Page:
pesticide formulation. the pesticide as it comes from its original container, consisting of the active ingredient blended with inert materials.
pesticide employee handler. see handler.
pesticide labeling. the pesticide label and all associated materials, includ- ing supplemental labels, special local needs registration information, and manufacturer’s information.
Pesticide Safety Information Series (PSIS). a series of informational sheets developed and distributed by the California Department of Pesticide Regulation pertaining to handling pesticides, personal protec- tive equipment, emergency first aid, medical supervision, etc.
pesticide toxicity. see toxicity.
pesticide use record. a record of pesticide applications made to a specific loca- tion.
photosynthesis. the process by which plants convert sunlight into energy.
planktonic algae. microscopic free float- ing plants found in the upper surfaces of a body of water where light is most abundant. Planktonic algae are usu- ally composed of green algae, blue- green algae, diatoms, and euglenas. Some species impart an odor or taste to the water.
posting. the placing of signs around an area to inform workers and the public that the area has been treated with a pesticide.
potency. the toxicity of a pesticide. PPE. see personal protective equipment.
precautionary statements. the section on pesticide labels where human and environmental hazards are listed; per- sonal protective equipment require- ments are listed here, as well as first aid instructions and information for physicians.
protective clothing. garments of personal protective equipment that cover the body, including arms and legs.
PSIS. see Pesticide Safety Information Series.
Qualified Applicator Certificate (QAC). the credential required for indi- viduals applying or supervising the application of restricted materials as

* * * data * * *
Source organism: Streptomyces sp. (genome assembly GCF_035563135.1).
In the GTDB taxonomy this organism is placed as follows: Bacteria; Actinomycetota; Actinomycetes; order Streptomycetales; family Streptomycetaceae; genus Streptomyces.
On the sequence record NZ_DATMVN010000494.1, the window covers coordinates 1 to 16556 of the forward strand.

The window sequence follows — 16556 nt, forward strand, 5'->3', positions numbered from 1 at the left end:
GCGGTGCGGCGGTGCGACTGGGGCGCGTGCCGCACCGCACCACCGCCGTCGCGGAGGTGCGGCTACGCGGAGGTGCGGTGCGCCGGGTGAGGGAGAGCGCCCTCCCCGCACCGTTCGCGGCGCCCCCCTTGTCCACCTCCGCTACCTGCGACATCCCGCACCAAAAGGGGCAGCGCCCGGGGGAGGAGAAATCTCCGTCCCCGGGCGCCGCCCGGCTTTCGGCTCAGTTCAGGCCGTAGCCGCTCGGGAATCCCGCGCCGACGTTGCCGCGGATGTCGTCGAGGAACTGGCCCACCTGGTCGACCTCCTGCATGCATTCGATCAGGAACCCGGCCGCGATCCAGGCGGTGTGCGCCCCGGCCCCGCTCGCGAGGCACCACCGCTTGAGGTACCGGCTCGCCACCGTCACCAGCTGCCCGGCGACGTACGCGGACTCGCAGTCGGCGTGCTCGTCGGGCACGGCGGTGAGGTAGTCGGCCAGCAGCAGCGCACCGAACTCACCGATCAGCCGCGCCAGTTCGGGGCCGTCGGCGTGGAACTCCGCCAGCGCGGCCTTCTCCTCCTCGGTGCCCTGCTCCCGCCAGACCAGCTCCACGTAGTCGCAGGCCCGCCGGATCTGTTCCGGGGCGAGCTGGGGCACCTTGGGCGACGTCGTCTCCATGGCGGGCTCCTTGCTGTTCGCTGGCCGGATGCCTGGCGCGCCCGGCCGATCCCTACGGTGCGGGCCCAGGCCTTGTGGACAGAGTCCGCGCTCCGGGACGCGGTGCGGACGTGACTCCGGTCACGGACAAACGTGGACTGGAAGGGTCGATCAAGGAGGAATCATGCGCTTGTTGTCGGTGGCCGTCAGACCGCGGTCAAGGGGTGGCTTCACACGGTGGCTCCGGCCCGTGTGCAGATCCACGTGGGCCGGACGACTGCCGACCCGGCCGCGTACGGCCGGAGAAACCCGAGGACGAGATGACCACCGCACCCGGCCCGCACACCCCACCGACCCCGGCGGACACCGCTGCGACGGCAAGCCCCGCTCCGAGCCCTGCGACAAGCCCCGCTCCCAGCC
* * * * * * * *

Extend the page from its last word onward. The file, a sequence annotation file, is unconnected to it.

part of their employment on property owned or managed by their employ- er. Obtaining a QAC requires an indi- vidual to pass the required examina- tions administered by the Department of Pesticide Regulation.
Qualified Applicator License (QAL). the credential required for individuals supervising the pesticide application operations of a pest control business. Obtaining a QAL requires an individ- ual to pass the required examinations administered by the Department of Pesticide Regulation.
regulations. the guidelines or working rules that a regulatory agency uses to carry out and enforce laws.
respiratory equipment. a device that filters out pesticide dusts, mists, and vapors to protect the wearer from respiratory exposure during mixing and loading, application, or while en- tering treated areas before the restrict- ed entry interval expires or while the airborne concentration of fumigants is above the safe concentration as prescribed by the pesticide label.
restricted materials.California classifica- tion for highly hazardous pesticides, including federal restricted use pesticides and certain other pesticides that can be purchased, possessed and used only by certified private and commercial applicators.
restricted materials permit. a permit, issued by the county agricultural commissioner, to authorize certified applicators to purchase, possess, and use restricted materials.
restricted-use. see restricted materials and restricted-use pesticide, federal.
restricted-use pesticide, federal. The U.S. EPA classification for highly haz- ardouse pesticides that may be ap- plied by or under the supervision of certified applicators. See also restricted material.
restrictive statement. a statement on a pesticide label that restricts the use of that pesticide to specific areas or by designated individuals.
route of exposure. the way a pesticide gets onto or into the body. The four routes of exposure are dermal (on or through the skin), ocular (on or in the